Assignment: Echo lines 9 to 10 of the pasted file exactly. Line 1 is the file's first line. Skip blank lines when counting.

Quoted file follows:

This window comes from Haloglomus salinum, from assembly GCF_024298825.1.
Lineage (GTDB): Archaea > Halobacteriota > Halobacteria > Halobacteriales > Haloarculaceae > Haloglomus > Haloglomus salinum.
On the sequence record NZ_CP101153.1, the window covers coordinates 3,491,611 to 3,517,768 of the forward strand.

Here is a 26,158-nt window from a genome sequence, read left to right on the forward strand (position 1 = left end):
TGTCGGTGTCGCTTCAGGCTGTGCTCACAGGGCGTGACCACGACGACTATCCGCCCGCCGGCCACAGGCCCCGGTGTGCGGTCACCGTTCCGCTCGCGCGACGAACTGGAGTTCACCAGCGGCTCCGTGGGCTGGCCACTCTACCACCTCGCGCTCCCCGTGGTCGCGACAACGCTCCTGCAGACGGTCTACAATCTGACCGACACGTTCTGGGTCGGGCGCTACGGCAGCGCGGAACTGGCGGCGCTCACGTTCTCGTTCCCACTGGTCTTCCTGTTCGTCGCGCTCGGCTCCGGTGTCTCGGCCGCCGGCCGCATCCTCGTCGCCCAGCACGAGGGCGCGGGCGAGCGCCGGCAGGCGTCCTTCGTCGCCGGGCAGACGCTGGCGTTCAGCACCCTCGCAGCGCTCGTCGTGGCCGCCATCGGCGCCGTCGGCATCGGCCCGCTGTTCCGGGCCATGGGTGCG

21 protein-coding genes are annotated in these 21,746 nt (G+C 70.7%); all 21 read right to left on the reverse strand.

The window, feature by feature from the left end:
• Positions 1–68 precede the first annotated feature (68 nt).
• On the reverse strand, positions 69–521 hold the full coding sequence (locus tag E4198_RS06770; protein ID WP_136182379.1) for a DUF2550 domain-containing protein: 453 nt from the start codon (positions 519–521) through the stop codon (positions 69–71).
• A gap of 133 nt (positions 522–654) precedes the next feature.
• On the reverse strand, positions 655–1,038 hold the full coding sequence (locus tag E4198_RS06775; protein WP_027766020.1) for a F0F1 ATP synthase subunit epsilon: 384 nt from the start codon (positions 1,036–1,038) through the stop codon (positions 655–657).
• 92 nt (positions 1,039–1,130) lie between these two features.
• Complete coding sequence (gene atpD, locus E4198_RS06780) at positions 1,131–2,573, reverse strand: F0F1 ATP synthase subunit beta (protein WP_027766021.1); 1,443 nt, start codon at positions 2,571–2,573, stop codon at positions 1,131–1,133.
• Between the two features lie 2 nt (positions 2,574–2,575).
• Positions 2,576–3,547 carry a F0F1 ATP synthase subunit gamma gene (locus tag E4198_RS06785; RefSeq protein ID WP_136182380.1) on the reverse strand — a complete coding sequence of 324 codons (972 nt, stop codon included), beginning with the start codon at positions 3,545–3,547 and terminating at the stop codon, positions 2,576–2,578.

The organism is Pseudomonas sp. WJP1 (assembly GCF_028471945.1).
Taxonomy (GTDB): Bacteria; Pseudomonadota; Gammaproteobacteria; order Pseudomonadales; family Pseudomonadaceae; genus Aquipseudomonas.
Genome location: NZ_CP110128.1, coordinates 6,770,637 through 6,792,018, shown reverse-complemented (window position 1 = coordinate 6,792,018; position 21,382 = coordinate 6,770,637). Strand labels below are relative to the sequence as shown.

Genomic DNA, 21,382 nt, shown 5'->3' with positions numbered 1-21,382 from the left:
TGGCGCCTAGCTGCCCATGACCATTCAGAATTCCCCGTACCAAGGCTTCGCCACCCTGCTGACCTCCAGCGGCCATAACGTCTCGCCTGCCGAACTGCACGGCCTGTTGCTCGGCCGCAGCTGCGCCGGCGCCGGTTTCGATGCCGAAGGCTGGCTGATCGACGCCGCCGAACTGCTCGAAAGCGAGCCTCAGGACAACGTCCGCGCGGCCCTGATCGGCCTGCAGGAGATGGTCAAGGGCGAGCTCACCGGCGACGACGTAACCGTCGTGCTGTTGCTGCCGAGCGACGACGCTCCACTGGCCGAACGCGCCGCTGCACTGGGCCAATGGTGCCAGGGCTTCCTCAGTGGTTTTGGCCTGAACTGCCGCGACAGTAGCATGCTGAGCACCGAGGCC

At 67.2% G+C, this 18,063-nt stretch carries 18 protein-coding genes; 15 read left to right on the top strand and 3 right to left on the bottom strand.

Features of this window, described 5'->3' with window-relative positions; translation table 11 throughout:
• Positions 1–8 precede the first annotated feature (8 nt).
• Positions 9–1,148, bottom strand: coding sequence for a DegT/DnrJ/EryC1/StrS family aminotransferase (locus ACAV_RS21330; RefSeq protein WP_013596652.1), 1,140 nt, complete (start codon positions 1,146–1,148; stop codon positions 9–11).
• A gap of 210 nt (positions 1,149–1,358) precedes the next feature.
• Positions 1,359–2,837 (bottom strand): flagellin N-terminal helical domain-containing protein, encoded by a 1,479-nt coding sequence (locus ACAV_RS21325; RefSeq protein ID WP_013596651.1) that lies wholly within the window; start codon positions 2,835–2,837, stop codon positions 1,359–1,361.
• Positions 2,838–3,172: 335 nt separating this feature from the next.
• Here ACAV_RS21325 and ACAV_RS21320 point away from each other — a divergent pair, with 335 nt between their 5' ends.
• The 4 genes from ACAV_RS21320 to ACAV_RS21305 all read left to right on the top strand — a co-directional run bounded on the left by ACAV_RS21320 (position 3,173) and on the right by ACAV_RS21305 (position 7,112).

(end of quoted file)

• On the reverse strand, positions 69–521 hold the full coding sequence (locus tag E4198_RS06770; protein ID WP_136182379.1) for a DUF2550 domain-containing protein: 453 nt from the start codon (positions 519–521) through the stop codon (positions 69–71).
• A gap of 133 nt (positions 522–654) precedes the next feature.